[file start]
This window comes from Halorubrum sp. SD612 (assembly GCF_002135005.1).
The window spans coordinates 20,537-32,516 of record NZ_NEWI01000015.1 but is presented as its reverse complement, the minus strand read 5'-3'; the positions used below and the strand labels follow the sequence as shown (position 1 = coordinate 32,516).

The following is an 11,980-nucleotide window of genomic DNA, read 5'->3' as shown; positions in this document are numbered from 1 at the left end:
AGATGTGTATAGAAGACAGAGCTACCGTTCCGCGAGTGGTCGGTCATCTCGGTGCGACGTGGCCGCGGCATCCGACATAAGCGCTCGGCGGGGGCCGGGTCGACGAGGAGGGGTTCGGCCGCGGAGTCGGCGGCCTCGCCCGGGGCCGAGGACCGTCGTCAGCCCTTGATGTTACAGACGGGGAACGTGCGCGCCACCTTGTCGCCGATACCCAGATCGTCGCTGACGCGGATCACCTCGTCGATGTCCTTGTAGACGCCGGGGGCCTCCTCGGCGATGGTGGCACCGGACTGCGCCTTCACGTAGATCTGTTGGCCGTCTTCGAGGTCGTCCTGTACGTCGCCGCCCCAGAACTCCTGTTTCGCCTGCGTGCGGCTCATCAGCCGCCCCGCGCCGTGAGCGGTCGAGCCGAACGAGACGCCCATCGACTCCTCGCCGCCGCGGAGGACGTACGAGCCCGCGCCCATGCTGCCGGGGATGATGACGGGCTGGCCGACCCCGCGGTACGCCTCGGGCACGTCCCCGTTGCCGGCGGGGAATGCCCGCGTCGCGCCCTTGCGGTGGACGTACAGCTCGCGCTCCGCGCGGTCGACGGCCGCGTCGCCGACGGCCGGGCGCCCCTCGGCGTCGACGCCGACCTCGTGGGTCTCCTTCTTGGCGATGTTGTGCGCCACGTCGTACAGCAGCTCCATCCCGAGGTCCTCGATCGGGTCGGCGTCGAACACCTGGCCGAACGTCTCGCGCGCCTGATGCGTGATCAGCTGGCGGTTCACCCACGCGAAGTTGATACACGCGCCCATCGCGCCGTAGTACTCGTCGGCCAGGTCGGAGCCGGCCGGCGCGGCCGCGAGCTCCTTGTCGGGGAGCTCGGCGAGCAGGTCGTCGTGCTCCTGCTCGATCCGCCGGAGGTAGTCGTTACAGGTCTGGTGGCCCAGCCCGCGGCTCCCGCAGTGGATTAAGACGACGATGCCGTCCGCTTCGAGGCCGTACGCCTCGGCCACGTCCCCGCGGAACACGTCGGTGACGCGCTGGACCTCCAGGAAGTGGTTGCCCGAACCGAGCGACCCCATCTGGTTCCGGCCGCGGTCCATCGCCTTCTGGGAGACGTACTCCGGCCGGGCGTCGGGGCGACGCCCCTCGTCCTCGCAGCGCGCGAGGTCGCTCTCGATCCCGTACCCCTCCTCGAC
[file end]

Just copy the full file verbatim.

This window comes from Halorubrum sp. SD612 (assembly GCF_002135005.1).
The window spans coordinates 20,537-32,516 of record NZ_NEWI01000015.1 but is presented as its reverse complement, the minus strand read 5'-3'; the positions used below and the strand labels follow the sequence as shown (position 1 = coordinate 32,516).

The following is an 11,980-nucleotide window of genomic DNA, read 5'->3' as shown; positions in this document are numbered from 1 at the left end:
AGATGTGTATAGAAGACAGAGCTACCGTTCCGCGAGTGGTCGGTCATCTCGGTGCGACGTGGCCGCGGCATCCGACATAAGCGCTCGGCGGGGGCCGGGTCGACGAGGAGGGGTTCGGCCGCGGAGTCGGCGGCCTCGCCCGGGGCCGAGGACCGTCGTCAGCCCTTGATGTTACAGACGGGGAACGTGCGCGCCACCTTGTCGCCGATACCCAGATCGTCGCTGACGCGGATCACCTCGTCGATGTCCTTGTAGACGCCGGGGGCCTCCTCGGCGATGGTGGCACCGGACTGCGCCTTCACGTAGATCTGTTGGCCGTCTTCGAGGTCGTCCTGTACGTCGCCGCCCCAGAACTCCTGTTTCGCCTGCGTGCGGCTCATCAGCCGCCCCGCGCCGTGAGCGGTCGAGCCGAACGAGACGCCCATCGACTCCTCGCCGCCGCGGAGGACGTACGAGCCCGCGCCCATGCTGCCGGGGATGATGACGGGCTGGCCGACCCCGCGGTACGCCTCGGGCACGTCCCCGTTGCCGGCGGGGAATGCCCGCGTCGCGCCCTTGCGGTGGACGTACAGCTCGCGCTCCGCGCGGTCGACGGCCGCGTCGCCGACGGCCGGGCGCCCCTCGGCGTCGACGCCGACCTCGTGGGTCTCCTTCTTGGCGATGTTGTGCGCCACGTCGTACAGCAGCTCCATCCCGAGGTCCTCGATCGGGTCGGCGTCGAACACCTGGCCGAACGTCTCGCGCGCCTGATGCGTGATCAGCTGGCGGTTCACCCACGCGAAGTTGATACACGCGCCCATCGCGCCGTAGTACTCGTCGGCCAGGTCGGAGCCGGCCGGCGCGGCCGCGAGCTCCTTGTCGGGGAGCTCGGCGAGCAGGTCGTCGTGCTCCTGCTCGATCCGCCGGAGGTAGTCGTTACAGGTCTGGTGGCCCAGCCCGCGGCTCCCGCAGTGGATTAAGACGACGATGCCGTCCGCTTCGAGGCCGTACGCCTCGGCCACGTCCCCGCGGAACACGTCGGTGACGCGCTGGACCTCCAGGAAGTGGTTGCCCGAACCGAGCGACCCCATCTGGTTCCGGCCGCGGTCCATCGCCTTCTGGGAGACGTACTCCGGCCGGGCGTCGGGGCGACGCCCCTCGTCCTCGCAGCGCGCGAGGTCGCTCTCGATCCCGTACCCCTCCTCGAC